Later, at the historic Kaiser-Wilhelm-Gedächtniskirche in the center of Berlin, Brooklyn trumpeter Nate Wooley led a 10-piece orchestra and six-voice chorus on “Seven Storey Mountain VI,” the latest installment of his broader work based on author Thomas Merton’s autobiography about religious conversion. Wooley’s adaptation speaks more to modernism than orthodoxy, however: The ensemble moved out of a contemplation in traditional harmony into a welter of electronic dissonance, hurtling toward a pointed denouement — a still, straight-toned choral section built on folk singer Peggy Seeger’s protest song “Reclaim The Night.”

Wooley continued with such compositional intensity on the third day, this time fronting his keenly focused quartet on “Columbia Icefield,” an eerie, minimalist tune that conjures both the magnificence and desolation of the vast geography of the Pacific Northwest. New York-based pedal steel guitarist and jazz composer Susan Alcorn joined on this piece; like Wooley, in her writing she draws inspiration from raw nature and favors stark, clear sounds. She’d presented her own group on day one with select tunes from her strikingly uncommon album, Pedernal (Relative Pitch).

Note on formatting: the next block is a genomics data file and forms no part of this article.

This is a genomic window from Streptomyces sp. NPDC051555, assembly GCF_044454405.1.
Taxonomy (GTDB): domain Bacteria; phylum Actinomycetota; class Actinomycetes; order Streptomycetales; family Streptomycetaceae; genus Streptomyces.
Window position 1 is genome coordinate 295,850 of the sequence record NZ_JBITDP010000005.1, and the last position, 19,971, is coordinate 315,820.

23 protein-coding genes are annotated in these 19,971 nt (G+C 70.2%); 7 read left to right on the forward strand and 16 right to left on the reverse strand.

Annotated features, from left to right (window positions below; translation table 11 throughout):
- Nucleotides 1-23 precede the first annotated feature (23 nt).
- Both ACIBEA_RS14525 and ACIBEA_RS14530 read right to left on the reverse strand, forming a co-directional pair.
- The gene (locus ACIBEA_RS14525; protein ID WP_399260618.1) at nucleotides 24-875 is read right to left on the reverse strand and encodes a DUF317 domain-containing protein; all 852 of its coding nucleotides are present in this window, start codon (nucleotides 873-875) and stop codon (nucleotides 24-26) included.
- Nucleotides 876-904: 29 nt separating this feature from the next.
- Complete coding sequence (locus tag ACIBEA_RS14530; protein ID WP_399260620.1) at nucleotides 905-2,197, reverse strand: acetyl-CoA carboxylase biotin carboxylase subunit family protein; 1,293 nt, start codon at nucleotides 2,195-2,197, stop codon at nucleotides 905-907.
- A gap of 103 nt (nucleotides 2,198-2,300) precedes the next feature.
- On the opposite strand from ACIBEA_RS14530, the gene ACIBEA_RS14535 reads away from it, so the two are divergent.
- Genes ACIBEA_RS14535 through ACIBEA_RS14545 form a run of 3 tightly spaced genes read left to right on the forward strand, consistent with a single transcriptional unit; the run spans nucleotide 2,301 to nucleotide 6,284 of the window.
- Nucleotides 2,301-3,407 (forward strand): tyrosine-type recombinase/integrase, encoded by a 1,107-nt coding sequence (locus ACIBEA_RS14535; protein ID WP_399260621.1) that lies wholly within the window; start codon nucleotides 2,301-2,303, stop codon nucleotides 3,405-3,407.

Alorn and her quintet had performed these pared-down selections in silent green’s Kuppelhalle, a small chapel on the art center grounds that served as a fourth performance space, one that encourages close listening. There, on the final day, multi-instrumentalist Nancy Mounir screened her commissioned film, Those Who Were Not Invited, a documentary that recalls the intriguing world of 1920s Arabic singers in Egypt and highlights their extraordinary abilities as inventive, microtonal musicians.

That final evening pianist Sylvie Courvoisier and her trio also played the Kuppelhalle, claiming one of the last spots of the festival’s schedule. A decisive and visceral player, Courvoisier pulled much of her set from her 2020 release Free Hoops (Intakt), recreating some of the album’s most excitingly imaginative moments. Experiencing such incandescence in real time is best, of course, but at-a-distance runs a very close second.

View the festival’s nearly 25 hours of programming for free on the Berliner Festspiele On Demand website through November 2022. DB